Senator Johnston was joined in the chamber by other red state Democrats like John Breaux, a Louisianian who bucked his party by supporting a balanced budget amendment and reducing the inheritance tax. Bob Kerrey, a Nebraskan who tacked conservative but defeated an incumbent GOP governor at one point in his career. He famously voted for the repeal of Glass-Steagall. Byron Dorgan, a North Dakotan who served three terms in the senate who was a prescient skeptic of derivative trading, but pretty conservative on immigration, helping quash the proposed 2007 Immigration Reform Act. Ernest Hollings, a South Carolina Democrat and Howell Heflin, a Democrat from Alabama were the only Democrats to vote against the Family Medical Leave Act. And a spate of other conservative democrats: Harlan Matthews (TN), Jim Sasser (TN), Jim Exon (NB), Richard Bryan (NV), Max Baucus (MT), David Boren (OK), Wendell Ford (KY), Sam Nunn (GA), Dale Bumpers (AR), and David Pryor (AR). Side note: of the states listed in just that last sentence, only two currently have a Democrat in the Senate. The red states, in a time of heightened partisanship have become even more loyally red – making it even harder for Democrats to make inroads and perhaps requiring an even more moderate to conservative appeal to come from a Democratic candidate in those places in order to eke out a win.

That’s a lot of Democrats. The Democratic Party of today does not look like the same party it was in 1993, nor necessarily should it – but it is instructive to note the qualities of this group of people if the party wants to learn how to once again attain electoral strength and momentum. The conservative heretics may have annoyed those to their left, but they largely carried water for the party’s ideas in territory that was not otherwise favorable to left leaning ideas, and carried the risk too. It’s nothing for a Democrat to run in Maryland. It’s bean-bag for a Democrat to run in Connecticut. But running in Alabama is different – today a Democrat in Alabama is what they call “target practice” it’s important to be reminded that as recently as the 103rd U.S. Congress, both senate seats in that Kool-AId red state were blue. Indeed, Richard Shelby was conservative enough he actually flipped sides at the end of that legislature. Howell Heflin, his Democratic seat-mate voted against his own party 45 times.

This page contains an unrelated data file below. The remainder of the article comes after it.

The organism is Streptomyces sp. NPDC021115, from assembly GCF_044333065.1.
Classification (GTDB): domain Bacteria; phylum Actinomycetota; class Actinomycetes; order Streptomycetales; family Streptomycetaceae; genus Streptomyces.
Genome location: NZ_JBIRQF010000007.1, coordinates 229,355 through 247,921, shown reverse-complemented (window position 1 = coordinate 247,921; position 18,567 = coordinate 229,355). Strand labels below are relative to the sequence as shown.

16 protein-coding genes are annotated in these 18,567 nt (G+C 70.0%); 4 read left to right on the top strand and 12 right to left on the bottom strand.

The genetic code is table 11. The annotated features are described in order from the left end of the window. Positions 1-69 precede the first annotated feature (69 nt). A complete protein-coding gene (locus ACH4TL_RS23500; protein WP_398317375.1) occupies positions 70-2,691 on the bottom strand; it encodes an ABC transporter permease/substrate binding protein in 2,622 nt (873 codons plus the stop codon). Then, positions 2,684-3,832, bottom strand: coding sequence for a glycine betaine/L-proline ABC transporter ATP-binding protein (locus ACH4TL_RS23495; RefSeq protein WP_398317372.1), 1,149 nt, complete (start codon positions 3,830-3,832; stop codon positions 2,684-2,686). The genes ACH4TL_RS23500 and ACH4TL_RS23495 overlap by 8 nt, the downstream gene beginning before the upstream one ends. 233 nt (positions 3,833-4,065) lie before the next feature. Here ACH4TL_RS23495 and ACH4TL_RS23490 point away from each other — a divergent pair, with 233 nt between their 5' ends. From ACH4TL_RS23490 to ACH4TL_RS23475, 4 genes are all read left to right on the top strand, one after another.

WIth all this rampant moderation and conservatism within the Democratic Party during the 1993-1994 majority, surely they couldn’t pass good legislation, right? Gosh, let’s just take a look:

  • February 1993: The Family Medical Leave Act
  • May 1993: The National Voter Registration Act
  • November 1993: The Brady Handgun Violence Prevention Act
  • November 1993: Don’t Ask, Don’t Tell
  • December 1993: NAFTA
  • May 1994: The Freedom of Access to Clinic Entrances Act
  • September 1994: The Assault Weapons Ban
  • September 1994 The Violence Against Women Act

Some well meaning leftists might critique any or all of this legislation as milquetoast half-measures. But this is what was achievable more than two decades ago. This legislation is a time capsule representing one of the two pinnacles of Democratic Party achievement in the past half-century. You can wish for the list to be longer, and you can wish for it to be more liberal, sure. But it wasn’t achieved by liberals – it was achieved by a coalition of both liberals and Democratic moderates.

Now let’s examine the other Democratic Party trifecta of 2009-2010. It’s recent enough for most of us to remember it from the news. The 111th U.S. Congress was bolstered by conservative red and purple state Senate Democrats hailing from sea to shining sea. Landrieu in Louisiana, the two Nelsons – one each from Florida and Nebraska, Baucus and Tester in Montana, Johnson in South Dakota, McCaskill in Missouri, Hagan in North Carolina, and astonishingly two Senate Democrats from the blood red state of Arkansas – Pryor and Lincoln. No red state during this trifecta period had a liberal Senate Democrat, not one. The closest you could get to a contrary answer here is Harkin in the purple state of Iowa. But the deep and broad bench of conservative Senate Democrats bolstered the majority in a manner that permitted the party to pursue good legislation where they had been stymied in the past. The party was not a perfect picture of left-liberalism, but it was a perfect picture of a big tent coalition – the only thing that ever makes any change in this country. What did they achieve?